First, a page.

Do Tufting Step 8.jpg
    • For example, a tufting needle will likely work for most projects.
  3. Thread the ends of the twine through the tufting needle in the same direction. Take the piece of twine that has a button attached to it and bring the two ends together so they’re both pointed in the same direction. Loop the two ends through the eye of the tufting needle and pull the twine through.[7]
    Do Tufting Step 9.jpg
  4. Pull the needle through the fabric so that the button is in place. Push the needle all the way through the fabric and pull it out from the other side. This will bring the twine through the fabric so the two loose ends are on the other side while the button stays in place on top of the fabric.[8]
    Do Tufting Step 10.jpg
    • Be careful as you pull the needle through so that you don’t poke yourself.
  5. Add the buttons to the other side of the fabric, if you’d like. Thread another button through one end of the twine that you just pulled through the fabric. It helps to pull the twine so that one end is longer than the other so you can easily add the button.[9]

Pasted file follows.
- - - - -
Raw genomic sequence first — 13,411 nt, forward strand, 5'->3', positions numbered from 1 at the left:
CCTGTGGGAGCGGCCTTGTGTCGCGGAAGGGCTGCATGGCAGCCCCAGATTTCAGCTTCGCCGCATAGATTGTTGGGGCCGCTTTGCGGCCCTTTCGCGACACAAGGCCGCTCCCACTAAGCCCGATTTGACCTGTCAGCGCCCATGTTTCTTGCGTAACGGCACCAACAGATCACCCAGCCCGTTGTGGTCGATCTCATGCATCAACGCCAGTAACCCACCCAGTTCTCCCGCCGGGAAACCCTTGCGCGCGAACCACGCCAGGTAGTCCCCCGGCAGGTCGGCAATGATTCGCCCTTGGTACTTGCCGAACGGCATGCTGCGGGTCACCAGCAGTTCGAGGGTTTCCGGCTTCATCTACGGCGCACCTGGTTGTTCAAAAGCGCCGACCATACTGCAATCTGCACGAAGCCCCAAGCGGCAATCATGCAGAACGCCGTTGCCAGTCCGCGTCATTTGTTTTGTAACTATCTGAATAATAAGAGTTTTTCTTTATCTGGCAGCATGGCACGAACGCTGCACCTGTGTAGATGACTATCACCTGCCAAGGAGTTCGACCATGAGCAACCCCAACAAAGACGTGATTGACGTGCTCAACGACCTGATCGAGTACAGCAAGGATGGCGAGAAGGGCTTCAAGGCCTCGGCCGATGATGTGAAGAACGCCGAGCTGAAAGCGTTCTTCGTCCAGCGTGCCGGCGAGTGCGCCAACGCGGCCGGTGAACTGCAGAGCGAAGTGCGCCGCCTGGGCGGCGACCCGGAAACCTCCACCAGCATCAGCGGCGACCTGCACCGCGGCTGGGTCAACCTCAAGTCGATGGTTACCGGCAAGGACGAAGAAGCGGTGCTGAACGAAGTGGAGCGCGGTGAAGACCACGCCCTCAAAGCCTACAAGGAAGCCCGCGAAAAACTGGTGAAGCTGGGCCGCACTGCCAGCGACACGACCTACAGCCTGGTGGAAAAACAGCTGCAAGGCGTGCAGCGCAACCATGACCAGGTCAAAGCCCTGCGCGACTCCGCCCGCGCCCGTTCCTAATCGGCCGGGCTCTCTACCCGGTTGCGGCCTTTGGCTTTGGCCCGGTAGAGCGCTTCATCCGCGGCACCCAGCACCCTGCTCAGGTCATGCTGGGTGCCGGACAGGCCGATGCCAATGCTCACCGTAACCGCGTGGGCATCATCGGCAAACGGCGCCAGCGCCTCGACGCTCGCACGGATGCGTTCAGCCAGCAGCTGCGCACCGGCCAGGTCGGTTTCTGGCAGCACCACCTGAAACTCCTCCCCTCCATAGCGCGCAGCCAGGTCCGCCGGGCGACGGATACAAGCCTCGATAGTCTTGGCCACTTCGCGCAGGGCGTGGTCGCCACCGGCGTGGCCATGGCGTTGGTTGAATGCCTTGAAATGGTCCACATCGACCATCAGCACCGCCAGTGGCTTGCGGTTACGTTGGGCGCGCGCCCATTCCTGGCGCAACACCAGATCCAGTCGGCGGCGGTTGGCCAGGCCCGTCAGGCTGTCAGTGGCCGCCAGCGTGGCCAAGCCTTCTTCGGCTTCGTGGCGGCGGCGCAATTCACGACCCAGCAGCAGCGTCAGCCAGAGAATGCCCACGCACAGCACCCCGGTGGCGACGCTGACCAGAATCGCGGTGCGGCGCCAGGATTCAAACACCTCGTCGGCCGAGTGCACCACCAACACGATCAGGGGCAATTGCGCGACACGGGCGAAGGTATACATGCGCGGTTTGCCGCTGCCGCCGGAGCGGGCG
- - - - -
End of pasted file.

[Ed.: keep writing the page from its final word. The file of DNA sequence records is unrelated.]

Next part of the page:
Do Tufting Step 11.jpg
  6. Tie a slip knot and pull it tightly to form the tufts. Once your second button is centered on the marked spot, form a slip knot around the button. Pull the shorter end of the knot to tighten the twine. The more you tighten the twine and button, the deeper your tufts will be.[10]
    Do Tufting Step 12.jpg
    • Create a slip knot by forming a large loop with the twine using your fingers and grabbing the twine through the loop before pulling it tightly.